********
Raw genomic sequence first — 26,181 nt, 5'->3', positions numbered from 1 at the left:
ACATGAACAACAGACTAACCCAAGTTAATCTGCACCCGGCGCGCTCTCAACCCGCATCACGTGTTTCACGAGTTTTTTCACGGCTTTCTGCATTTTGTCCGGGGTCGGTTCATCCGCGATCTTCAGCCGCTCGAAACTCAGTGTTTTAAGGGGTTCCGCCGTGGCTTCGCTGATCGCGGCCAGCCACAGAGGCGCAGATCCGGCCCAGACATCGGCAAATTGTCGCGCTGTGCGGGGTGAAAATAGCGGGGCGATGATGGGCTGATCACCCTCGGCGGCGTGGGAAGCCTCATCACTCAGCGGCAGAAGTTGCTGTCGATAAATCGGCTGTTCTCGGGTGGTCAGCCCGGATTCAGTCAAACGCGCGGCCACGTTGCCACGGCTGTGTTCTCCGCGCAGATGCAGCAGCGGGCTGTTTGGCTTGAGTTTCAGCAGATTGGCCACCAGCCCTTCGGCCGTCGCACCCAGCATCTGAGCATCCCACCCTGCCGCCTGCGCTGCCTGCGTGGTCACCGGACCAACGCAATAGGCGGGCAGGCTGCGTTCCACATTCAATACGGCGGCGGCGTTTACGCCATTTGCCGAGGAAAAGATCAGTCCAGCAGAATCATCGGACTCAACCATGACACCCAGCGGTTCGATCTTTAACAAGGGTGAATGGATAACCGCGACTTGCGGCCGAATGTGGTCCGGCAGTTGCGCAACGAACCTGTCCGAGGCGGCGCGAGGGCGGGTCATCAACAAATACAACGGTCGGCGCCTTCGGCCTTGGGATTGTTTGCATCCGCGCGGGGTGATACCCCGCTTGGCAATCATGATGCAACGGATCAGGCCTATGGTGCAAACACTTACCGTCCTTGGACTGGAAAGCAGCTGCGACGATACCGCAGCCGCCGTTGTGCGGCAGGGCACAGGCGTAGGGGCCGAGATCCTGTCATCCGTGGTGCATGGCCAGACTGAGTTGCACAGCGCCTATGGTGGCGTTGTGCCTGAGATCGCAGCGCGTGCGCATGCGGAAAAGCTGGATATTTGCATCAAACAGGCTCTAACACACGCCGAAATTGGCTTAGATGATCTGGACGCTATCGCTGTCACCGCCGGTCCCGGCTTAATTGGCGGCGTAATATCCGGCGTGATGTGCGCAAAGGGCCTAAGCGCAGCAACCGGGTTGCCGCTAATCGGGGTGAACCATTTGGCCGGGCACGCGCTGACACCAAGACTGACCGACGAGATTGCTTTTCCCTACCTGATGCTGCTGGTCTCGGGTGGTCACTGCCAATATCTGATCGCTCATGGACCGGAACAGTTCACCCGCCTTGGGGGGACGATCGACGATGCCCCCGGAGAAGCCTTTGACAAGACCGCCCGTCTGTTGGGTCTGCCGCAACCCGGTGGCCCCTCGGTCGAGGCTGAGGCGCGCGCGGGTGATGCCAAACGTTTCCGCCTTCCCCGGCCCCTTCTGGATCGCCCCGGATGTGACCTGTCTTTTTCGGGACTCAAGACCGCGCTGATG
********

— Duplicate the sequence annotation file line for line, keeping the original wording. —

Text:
Raw genomic sequence first — 26,181 nt, 5'->3', positions numbered from 1 at the left:
ACATGAACAACAGACTAACCCAAGTTAATCTGCACCCGGCGCGCTCTCAACCCGCATCACGTGTTTCACGAGTTTTTTCACGGCTTTCTGCATTTTGTCCGGGGTCGGTTCATCCGCGATCTTCAGCCGCTCGAAACTCAGTGTTTTAAGGGGTTCCGCCGTGGCTTCGCTGATCGCGGCCAGCCACAGAGGCGCAGATCCGGCCCAGACATCGGCAAATTGTCGCGCTGTGCGGGGTGAAAATAGCGGGGCGATGATGGGCTGATCACCCTCGGCGGCGTGGGAAGCCTCATCACTCAGCGGCAGAAGTTGCTGTCGATAAATCGGCTGTTCTCGGGTGGTCAGCCCGGATTCAGTCAAACGCGCGGCCACGTTGCCACGGCTGTGTTCTCCGCGCAGATGCAGCAGCGGGCTGTTTGGCTTGAGTTTCAGCAGATTGGCCACCAGCCCTTCGGCCGTCGCACCCAGCATCTGAGCATCCCACCCTGCCGCCTGCGCTGCCTGCGTGGTCACCGGACCAACGCAATAGGCGGGCAGGCTGCGTTCCACATTCAATACGGCGGCGGCGTTTACGCCATTTGCCGAGGAAAAGATCAGTCCAGCAGAATCATCGGACTCAACCATGACACCCAGCGGTTCGATCTTTAACAAGGGTGAATGGATAACCGCGACTTGCGGCCGAATGTGGTCCGGCAGTTGCGCAACGAACCTGTCCGAGGCGGCGCGAGGGCGGGTCATCAACAAATACAACGGTCGGCGCCTTCGGCCTTGGGATTGTTTGCATCCGCGCGGGGTGATACCCCGCTTGGCAATCATGATGCAACGGATCAGGCCTATGGTGCAAACACTTACCGTCCTTGGACTGGAAAGCAGCTGCGACGATACCGCAGCCGCCGTTGTGCGGCAGGGCACAGGCGTAGGGGCCGAGATCCTGTCATCCGTGGTGCATGGCCAGACTGAGTTGCACAGCGCCTATGGTGGCGTTGTGCCTGAGATCGCAGCGCGTGCGCATGCGGAAAAGCTGGATATTTGCATCAAACAGGCTCTAACACACGCCGAAATTGGCTTAGATGATCTGGACGCTATCGCTGTCACCGCCGGTCCCGGCTTAATTGGCGGCGTAATATCCGGCGTGATGTGCGCAAAGGGCCTAAGCGCAGCAACCGGGTTGCCGCTAATCGGGGTGAACCATTTGGCCGGGCACGCGCTGACACCAAGACTGACCGACGAGATTGCTTTTCCCTACCTGATGCTGCTGGTCTCGGGTGGTCACTGCCAATATCTGATCGCTCATGGACCGGAACAGTTCACCCGCCTTGGGGGGACGATCGACGATGCCCCCGGAGAAGCCTTTGACAAGACCGCCCGTCTGTTGGGTCTGCCGCAACCCGGTGGCCCCTCGGTCGAGGCTGAGGCGCGCGCGGGTGATGCCAAACGTTTCCGCCTTCCCCGGCCCCTTCTGGATCGCCCCGGATGTGACCTGTCTTTTTCGGGACTCAAGACCGCGCTGATG